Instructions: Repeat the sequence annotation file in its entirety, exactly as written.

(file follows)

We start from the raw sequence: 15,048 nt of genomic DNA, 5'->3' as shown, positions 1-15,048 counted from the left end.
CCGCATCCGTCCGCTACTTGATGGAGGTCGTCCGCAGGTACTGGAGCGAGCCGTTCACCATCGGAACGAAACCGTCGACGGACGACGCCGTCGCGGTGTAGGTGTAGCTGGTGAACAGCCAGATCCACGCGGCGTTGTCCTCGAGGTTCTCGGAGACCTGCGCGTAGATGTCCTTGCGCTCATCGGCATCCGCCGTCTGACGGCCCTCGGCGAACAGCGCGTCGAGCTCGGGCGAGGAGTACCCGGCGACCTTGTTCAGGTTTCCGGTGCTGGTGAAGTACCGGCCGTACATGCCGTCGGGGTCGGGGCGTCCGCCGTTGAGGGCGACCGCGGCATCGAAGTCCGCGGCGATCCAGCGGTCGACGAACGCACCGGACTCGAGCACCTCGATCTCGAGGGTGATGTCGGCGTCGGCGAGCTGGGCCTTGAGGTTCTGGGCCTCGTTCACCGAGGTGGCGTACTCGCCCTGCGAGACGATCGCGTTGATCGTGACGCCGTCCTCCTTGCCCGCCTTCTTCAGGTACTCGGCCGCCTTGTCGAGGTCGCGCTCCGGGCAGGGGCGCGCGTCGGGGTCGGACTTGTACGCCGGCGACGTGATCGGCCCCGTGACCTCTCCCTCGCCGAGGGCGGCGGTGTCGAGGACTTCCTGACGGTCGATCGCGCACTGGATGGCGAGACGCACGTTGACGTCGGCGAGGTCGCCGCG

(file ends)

We start from the raw sequence: 15,048 nt of genomic DNA, 5'->3' as shown, positions 1-15,048 counted from the left end.
CCGCATCCGTCCGCTACTTGATGGAGGTCGTCCGCAGGTACTGGAGCGAGCCGTTCACCATCGGAACGAAACCGTCGACGGACGACGCCGTCGCGGTGTAGGTGTAGCTGGTGAACAGCCAGATCCACGCGGCGTTGTCCTCGAGGTTCTCGGAGACCTGCGCGTAGATGTCCTTGCGCTCATCGGCATCCGCCGTCTGACGGCCCTCGGCGAACAGCGCGTCGAGCTCGGGCGAGGAGTACCCGGCGACCTTGTTCAGGTTTCCGGTGCTGGTGAAGTACCGGCCGTACATGCCGTCGGGGTCGGGGCGTCCGCCGTTGAGGGCGACCGCGGCATCGAAGTCCGCGGCGATCCAGCGGTCGACGAACGCACCGGACTCGAGCACCTCGATCTCGAGGGTGATGTCGGCGTCGGCGAGCTGGGCCTTGAGGTTCTGGGCCTCGTTCACCGAGGTGGCGTACTCGCCCTGCGAGACGATCGCGTTGATCGTGACGCCGTCCTCCTTGCCCGCCTTCTTCAGGTACTCGGCCGCCTTGTCGAGGTCGCGCTCCGGGCAGGGGCGCGCGTCGGGGTCGGACTTGTACGCCGGCGACGTGATCGGCCCCGTGACCTCTCCCTCGCCGAGGGCGGCGGTGTCGAGGACTTCCTGACGGTCGATCGCGCACTGGATGGCGAGACGCACGTTGACGTCGGCGAGGTCGCCGCG